One in 300 by J.T. McIntosh

This installment of “memorable” has two phrases, actually.  Both are from the same tale of doomsday.

one-in-300.jpg

[cover by Ed Valigursky, Ace Books, 1955]

Our sun’s solar output will go up a couple percent soon – time to move!  But how?  Have the great manufacturing centers build lifeships.  One pilot, ten passengers, and enough ships for every “one in three hundred” of Earth’s population to try to fly to Mars.  Madness!  But it helped some of the world to deal with doomsday…  Here’s McIntosh’s opening:

“I ignored the half-human thing that ran at my heels like a dog, crying, “Please! Please! Please!”  …  I was twenty-eight, Lt. Bill Easson, and a more unremarkable young man it would have been difficult to find.  but now through no fault of my own, I was a god.”  Lt Easson is in Simsville, pop. 3261, to secretly pick in 3 weeks the ten people he would try to fly to Mars.  “Lt. Bill Easson, god!”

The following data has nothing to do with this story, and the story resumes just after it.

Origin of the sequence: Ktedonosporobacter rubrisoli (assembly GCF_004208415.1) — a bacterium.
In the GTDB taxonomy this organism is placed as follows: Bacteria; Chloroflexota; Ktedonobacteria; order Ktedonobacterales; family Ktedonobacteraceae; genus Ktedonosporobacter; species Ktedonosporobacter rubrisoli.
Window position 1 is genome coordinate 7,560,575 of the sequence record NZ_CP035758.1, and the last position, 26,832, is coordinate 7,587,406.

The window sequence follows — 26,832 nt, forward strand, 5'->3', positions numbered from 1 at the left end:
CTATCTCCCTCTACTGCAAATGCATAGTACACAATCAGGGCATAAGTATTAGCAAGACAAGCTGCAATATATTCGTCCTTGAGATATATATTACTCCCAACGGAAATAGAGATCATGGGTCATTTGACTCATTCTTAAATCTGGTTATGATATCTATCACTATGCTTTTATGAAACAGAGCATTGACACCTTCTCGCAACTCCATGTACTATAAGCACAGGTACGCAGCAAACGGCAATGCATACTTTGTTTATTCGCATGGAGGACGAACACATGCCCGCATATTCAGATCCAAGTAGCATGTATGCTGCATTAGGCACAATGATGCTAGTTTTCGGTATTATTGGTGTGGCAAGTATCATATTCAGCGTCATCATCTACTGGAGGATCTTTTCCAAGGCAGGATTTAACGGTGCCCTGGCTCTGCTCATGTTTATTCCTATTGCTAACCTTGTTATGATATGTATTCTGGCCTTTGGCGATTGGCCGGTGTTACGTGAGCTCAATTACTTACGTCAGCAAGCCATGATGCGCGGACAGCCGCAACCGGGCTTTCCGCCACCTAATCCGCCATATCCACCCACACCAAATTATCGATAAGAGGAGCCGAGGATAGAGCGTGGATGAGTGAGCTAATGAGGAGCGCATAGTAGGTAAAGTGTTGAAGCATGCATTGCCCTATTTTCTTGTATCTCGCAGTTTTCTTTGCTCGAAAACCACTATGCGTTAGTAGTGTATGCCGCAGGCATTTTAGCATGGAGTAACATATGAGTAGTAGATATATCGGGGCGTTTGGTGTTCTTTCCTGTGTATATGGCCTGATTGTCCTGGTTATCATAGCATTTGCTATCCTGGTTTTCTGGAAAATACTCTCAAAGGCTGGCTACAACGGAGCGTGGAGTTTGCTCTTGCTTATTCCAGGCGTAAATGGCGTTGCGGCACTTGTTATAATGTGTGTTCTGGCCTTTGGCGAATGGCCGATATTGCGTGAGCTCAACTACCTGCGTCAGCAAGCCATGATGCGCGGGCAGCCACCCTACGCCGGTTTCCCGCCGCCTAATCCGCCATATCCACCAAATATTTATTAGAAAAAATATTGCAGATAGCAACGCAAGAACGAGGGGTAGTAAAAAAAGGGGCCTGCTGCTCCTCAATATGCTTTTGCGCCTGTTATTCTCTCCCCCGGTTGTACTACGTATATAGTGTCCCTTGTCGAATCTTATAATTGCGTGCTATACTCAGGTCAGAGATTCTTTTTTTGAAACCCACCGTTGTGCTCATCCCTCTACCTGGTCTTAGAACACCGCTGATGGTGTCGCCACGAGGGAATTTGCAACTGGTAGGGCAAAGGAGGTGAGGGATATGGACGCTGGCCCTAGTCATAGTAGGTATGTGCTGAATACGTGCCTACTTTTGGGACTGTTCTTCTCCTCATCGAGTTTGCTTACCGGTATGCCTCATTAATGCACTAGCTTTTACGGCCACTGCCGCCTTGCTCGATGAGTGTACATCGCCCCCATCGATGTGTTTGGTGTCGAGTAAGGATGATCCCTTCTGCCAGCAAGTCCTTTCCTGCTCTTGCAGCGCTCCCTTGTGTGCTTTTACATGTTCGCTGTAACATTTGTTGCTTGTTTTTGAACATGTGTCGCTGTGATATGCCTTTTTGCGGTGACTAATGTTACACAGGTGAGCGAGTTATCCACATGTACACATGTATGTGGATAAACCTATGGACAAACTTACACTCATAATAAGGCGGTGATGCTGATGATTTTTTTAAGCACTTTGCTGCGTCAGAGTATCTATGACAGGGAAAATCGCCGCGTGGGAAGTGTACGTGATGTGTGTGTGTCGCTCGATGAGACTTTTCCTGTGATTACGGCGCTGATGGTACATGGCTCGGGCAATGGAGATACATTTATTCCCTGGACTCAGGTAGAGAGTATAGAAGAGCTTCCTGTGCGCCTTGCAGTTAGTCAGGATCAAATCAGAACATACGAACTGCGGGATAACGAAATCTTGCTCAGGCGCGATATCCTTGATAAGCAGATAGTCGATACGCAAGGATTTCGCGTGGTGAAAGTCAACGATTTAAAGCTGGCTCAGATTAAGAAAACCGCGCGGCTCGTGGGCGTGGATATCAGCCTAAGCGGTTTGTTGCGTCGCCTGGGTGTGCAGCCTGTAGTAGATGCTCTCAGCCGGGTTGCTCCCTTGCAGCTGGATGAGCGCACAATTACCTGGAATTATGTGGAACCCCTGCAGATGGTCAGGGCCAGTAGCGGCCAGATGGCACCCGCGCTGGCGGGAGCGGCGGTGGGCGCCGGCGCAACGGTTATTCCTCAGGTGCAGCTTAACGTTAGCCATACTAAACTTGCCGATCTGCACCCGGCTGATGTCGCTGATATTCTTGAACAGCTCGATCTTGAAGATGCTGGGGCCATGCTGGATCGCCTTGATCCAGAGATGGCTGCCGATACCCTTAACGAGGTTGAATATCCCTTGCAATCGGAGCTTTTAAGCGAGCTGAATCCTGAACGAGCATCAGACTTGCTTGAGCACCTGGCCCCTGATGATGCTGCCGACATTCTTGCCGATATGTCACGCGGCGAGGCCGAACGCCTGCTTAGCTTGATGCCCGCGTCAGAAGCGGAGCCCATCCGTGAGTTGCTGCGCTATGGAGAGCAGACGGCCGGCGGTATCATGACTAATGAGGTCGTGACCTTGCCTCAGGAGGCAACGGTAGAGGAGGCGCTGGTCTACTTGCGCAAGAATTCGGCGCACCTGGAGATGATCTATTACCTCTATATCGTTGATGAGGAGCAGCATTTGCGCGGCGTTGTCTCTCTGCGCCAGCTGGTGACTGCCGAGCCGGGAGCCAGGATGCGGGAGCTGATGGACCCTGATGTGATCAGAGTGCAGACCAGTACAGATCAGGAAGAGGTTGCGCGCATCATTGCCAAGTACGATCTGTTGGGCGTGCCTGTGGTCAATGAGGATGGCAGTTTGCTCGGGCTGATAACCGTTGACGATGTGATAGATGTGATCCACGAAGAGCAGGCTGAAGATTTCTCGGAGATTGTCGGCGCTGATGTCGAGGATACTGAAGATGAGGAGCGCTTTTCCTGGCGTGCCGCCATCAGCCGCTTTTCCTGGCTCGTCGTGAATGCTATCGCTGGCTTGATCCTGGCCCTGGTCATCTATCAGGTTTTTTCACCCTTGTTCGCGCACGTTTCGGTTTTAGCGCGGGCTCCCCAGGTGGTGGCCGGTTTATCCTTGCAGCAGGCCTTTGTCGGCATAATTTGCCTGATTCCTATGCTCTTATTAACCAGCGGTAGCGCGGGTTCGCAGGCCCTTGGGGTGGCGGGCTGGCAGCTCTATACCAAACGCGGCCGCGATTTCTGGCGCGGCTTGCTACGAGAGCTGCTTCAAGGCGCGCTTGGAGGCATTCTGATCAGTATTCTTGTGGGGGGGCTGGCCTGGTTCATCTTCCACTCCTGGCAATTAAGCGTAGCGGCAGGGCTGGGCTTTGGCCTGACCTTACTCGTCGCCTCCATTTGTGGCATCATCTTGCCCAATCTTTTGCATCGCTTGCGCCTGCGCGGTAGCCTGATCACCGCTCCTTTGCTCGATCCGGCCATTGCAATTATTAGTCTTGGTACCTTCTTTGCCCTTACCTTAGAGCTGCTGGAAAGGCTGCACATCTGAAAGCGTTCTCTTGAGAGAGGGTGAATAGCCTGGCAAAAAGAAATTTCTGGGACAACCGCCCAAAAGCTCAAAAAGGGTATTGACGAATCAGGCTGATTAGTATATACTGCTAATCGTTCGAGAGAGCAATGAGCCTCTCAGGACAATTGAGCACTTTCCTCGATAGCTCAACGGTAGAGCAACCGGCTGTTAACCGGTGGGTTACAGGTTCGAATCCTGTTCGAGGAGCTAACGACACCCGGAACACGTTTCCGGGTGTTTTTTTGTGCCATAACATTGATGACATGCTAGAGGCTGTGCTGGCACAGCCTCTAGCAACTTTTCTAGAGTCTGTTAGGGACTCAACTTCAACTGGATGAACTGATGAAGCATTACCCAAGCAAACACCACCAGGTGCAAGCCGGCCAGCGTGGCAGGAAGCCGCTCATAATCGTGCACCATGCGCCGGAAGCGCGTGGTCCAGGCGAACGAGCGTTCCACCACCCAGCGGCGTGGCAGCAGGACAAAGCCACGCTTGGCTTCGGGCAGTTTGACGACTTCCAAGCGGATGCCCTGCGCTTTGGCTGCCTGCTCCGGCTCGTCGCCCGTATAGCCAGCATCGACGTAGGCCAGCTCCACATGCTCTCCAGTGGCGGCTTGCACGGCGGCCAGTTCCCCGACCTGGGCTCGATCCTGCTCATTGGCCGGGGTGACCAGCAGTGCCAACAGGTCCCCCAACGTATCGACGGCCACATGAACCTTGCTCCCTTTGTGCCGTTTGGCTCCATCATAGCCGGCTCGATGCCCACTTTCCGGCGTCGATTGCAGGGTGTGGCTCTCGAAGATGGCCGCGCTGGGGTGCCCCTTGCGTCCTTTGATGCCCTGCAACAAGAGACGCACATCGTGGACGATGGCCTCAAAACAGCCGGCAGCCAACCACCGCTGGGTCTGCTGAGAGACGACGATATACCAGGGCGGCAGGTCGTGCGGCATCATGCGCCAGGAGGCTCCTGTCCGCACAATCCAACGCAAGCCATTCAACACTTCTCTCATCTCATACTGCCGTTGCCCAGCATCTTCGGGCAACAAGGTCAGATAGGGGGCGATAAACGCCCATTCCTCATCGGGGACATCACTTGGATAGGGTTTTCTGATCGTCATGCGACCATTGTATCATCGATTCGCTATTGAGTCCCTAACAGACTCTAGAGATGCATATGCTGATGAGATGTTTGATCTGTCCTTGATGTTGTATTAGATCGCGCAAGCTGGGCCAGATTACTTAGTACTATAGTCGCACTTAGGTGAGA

Mars was still considered to have a reasonable atmospheric pressure in 1953, when this 51 page novelette appeared in the Feb 1953 issue of F&SF magazine.  Two more installments followed: “One in a Thousand” in Jan 1954, and “One Too Many” in Sept 1954.  [Thanks to sfsite.com for the story info.] The Ace paperback ran 218 pages.

I’ve linked to the SF Book Club edition Amazon.com used page – fortunately it was quite popular then, and there are 16 copies at U$9 and under.  One in Three Hundred (Doubleday science fiction)  Don’t be misled by the image of the paperback cover on the Amazon page – it’s the hardcover book club edition, which is more plentiful and cheaper than the paperback.

A classic sf disaster and/or doomsday novel!  I’ll be adding a link here later to a not-yet existing sf disaster/doomsday page as I review other classics like Fritz Leiber’s “The Wanderer.”

Next installment of Memorable will try to explain why 1.933 centimeters is such a terribly small diameter.

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